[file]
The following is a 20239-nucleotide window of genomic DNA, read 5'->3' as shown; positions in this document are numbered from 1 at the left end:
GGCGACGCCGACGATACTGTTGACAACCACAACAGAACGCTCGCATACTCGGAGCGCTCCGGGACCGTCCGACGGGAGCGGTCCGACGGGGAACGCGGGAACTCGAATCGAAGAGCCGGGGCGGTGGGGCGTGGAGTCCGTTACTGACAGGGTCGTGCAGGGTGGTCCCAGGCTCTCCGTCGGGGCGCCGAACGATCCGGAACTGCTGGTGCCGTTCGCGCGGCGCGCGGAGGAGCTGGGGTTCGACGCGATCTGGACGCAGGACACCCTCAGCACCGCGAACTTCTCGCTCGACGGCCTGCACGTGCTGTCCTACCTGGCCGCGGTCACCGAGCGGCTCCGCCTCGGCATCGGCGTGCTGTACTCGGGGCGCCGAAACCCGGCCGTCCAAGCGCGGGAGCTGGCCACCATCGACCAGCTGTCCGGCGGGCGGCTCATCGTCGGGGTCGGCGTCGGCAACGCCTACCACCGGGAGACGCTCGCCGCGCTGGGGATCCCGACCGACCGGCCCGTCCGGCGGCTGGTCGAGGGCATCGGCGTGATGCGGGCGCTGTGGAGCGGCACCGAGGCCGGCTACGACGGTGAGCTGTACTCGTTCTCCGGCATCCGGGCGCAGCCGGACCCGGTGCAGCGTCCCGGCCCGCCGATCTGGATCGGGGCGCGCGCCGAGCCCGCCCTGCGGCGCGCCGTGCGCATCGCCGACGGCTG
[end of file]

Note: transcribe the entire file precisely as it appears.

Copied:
The following is a 20239-nucleotide window of genomic DNA, read 5'->3' as shown; positions in this document are numbered from 1 at the left end:
GGCGACGCCGACGATACTGTTGACAACCACAACAGAACGCTCGCATACTCGGAGCGCTCCGGGACCGTCCGACGGGAGCGGTCCGACGGGGAACGCGGGAACTCGAATCGAAGAGCCGGGGCGGTGGGGCGTGGAGTCCGTTACTGACAGGGTCGTGCAGGGTGGTCCCAGGCTCTCCGTCGGGGCGCCGAACGATCCGGAACTGCTGGTGCCGTTCGCGCGGCGCGCGGAGGAGCTGGGGTTCGACGCGATCTGGACGCAGGACACCCTCAGCACCGCGAACTTCTCGCTCGACGGCCTGCACGTGCTGTCCTACCTGGCCGCGGTCACCGAGCGGCTCCGCCTCGGCATCGGCGTGCTGTACTCGGGGCGCCGAAACCCGGCCGTCCAAGCGCGGGAGCTGGCCACCATCGACCAGCTGTCCGGCGGGCGGCTCATCGTCGGGGTCGGCGTCGGCAACGCCTACCACCGGGAGACGCTCGCCGCGCTGGGGATCCCGACCGACCGGCCCGTCCGGCGGCTGGTCGAGGGCATCGGCGTGATGCGGGCGCTGTGGAGCGGCACCGAGGCCGGCTACGACGGTGAGCTGTACTCGTTCTCCGGCATCCGGGCGCAGCCGGACCCGGTGCAGCGTCCCGGCCCGCCGATCTGGATCGGGGCGCGCGCCGAGCCCGCCCTGCGGCGCGCCGTGCGCATCGCCGACGGCTG